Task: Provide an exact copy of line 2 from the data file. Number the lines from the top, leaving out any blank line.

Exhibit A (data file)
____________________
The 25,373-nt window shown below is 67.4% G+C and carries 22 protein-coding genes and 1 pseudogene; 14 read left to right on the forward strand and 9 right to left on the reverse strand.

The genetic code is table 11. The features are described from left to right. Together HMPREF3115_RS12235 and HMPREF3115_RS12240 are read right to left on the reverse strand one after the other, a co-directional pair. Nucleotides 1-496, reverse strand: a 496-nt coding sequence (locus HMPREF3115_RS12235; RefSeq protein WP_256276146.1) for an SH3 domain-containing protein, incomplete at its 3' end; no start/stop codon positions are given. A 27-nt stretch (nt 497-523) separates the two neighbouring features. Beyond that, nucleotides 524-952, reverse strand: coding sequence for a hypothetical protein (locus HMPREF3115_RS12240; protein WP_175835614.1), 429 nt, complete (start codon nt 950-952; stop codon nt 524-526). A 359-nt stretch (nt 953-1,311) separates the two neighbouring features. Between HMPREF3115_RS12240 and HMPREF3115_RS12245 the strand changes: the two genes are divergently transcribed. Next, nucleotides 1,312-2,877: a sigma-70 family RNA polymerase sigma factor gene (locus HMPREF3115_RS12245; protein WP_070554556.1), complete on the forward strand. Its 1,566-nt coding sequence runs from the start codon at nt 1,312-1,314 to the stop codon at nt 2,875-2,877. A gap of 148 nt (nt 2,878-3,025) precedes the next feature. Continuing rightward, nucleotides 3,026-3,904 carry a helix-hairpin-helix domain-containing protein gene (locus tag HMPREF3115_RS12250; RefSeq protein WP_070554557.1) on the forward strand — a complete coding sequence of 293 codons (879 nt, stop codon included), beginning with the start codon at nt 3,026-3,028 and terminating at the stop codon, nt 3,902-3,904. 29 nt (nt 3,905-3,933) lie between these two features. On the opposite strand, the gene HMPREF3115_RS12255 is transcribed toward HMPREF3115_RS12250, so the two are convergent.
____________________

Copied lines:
The genetic code is table 11. The features are described from left to right. Together HMPREF3115_RS12235 and HMPREF3115_RS12240 are read right to left on the reverse strand one after the other, a co-directional pair. Nucleotides 1-496, reverse strand: a 496-nt coding sequence (locus HMPREF3115_RS12235; RefSeq protein WP_256276146.1) for an SH3 domain-containing protein, incomplete at its 3' end; no start/stop codon positions are given. A 27-nt stretch (nt 497-523) separates the two neighbouring features. Beyond that, nucleotides 524-952, reverse strand: coding sequence for a hypothetical protein (locus HMPREF3115_RS12240; protein WP_175835614.1), 429 nt, complete (start codon nt 950-952; stop codon nt 524-526). A 359-nt stretch (nt 953-1,311) separates the two neighbouring features. Between HMPREF3115_RS12240 and HMPREF3115_RS12245 the strand changes: the two genes are divergently transcribed. Next, nucleotides 1,312-2,877: a sigma-70 family RNA polymerase sigma factor gene (locus HMPREF3115_RS12245; protein WP_070554556.1), complete on the forward strand. Its 1,566-nt coding sequence runs from the start codon at nt 1,312-1,314 to the stop codon at nt 2,875-2,877. A gap of 148 nt (nt 2,878-3,025) precedes the next feature. Continuing rightward, nucleotides 3,026-3,904 carry a helix-hairpin-helix domain-containing protein gene (locus tag HMPREF3115_RS12250; RefSeq protein WP_070554557.1) on the forward strand — a complete coding sequence of 293 codons (879 nt, stop codon included), beginning with the start codon at nt 3,026-3,028 and terminating at the stop codon, nt 3,902-3,904. 29 nt (nt 3,905-3,933) lie between these two features. On the opposite strand, the gene HMPREF3115_RS12255 is transcribed toward HMPREF3115_RS12250, so the two are convergent.